All About Beans
Capitalized letters are grade indicators usually describing the size of the bean. In Peru, for example, AAA is the largest bean; In India, A is the largest.
The earliest cultivated and most widely grown species of the coffee tree. It produces approximately 70 to 75% percent of the world's coffee and is viewed as superior to "Robusta" beans. Arabica coffee grows best between 2,000 and 6,000 feet above sea level, in warm climates along the equator. The predominant producing regions are Central America, South America and eastern Africa. Arabica’s characteristics include a balanced aroma, sweet and acidic taste. It also has a higher price because of increased production costs." Coffee Arabica" is the species name assigned to the coffee tree by European botanist Linnaeus while categorizing the flora of the Arabian peninsula.
Dead coffee beans that have dropped from the trees before harvesting. Used as the basic unit for counting imperfections in grading coffee on the New York Coffee Exchange. Has a detrimental effect on coffee taste.
A mixture of coffee beans from more than one country of origin. Designed to create a specific flavor and aroma profile.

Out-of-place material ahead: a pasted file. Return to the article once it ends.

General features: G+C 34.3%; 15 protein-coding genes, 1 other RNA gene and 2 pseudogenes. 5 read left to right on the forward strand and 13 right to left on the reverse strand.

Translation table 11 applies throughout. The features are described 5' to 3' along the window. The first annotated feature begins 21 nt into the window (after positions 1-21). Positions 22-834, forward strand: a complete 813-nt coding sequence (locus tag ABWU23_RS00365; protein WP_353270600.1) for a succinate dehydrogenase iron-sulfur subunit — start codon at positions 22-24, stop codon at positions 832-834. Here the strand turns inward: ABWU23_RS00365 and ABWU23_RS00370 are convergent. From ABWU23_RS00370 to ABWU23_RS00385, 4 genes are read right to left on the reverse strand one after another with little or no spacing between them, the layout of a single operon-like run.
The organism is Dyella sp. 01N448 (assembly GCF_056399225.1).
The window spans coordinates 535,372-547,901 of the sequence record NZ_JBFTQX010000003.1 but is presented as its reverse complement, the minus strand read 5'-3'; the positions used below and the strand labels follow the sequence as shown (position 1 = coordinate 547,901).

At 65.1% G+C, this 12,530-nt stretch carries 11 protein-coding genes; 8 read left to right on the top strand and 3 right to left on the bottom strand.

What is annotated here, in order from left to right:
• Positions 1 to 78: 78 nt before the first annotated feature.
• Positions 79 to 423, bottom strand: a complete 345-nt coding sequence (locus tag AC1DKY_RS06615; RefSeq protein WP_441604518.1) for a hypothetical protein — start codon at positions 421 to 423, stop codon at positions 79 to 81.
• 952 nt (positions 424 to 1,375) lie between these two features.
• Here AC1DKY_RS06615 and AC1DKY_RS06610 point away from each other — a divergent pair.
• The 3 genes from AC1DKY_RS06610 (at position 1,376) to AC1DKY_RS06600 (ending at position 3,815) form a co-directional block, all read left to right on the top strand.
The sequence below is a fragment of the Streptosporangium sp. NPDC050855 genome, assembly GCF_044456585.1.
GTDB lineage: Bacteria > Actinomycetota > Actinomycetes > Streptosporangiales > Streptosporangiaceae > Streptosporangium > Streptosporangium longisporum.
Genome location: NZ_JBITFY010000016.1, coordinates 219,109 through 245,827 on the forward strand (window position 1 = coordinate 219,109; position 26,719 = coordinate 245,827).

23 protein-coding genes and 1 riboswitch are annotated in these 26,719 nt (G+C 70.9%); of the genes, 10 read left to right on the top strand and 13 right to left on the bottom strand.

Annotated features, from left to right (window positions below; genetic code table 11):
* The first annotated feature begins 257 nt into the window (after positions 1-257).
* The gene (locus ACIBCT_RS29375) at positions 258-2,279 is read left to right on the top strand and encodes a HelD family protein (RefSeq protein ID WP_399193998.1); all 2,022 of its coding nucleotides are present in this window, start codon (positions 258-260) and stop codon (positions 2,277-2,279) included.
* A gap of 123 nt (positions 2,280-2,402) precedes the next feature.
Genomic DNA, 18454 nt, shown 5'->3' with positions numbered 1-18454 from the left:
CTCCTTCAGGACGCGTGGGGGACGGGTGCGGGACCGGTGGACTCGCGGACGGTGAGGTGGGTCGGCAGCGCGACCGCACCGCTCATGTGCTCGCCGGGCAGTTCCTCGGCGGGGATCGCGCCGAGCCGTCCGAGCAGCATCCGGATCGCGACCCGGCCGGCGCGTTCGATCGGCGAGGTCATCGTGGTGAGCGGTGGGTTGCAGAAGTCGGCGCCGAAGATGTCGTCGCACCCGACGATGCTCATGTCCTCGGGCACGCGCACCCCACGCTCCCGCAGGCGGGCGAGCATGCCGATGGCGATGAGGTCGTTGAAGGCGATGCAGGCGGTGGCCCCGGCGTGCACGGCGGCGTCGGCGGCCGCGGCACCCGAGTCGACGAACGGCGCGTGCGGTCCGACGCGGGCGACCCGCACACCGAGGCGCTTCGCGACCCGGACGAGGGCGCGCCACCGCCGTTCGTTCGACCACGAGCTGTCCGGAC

Central Hard Bean
High altitude coffee beans grown in Central America. Extremely high quality
Generic term for beans grown in Central America
Common name for the fruit of the coffee tree. Each cherry contains two regular coffee beans, or one peaberry. Chaff Chaff is paper-like stuff that appears though the roasting process. These little brown flakes are fragments of the innermost skin (the silverskin) of the coffee fruit that still cling to the beans after processing has been completed. Roasting causes these bits of skin to lift off the bean.
Highest quality and largest bean from Colombia.
A small, round bean formed when only one seed, rather than the usual two, develops at the heart of the coffee fruit. Frequently, peaberries are separated and sold as a distinct grade of coffee.
Defective coffee beans that remain light colored and fail to roast properly.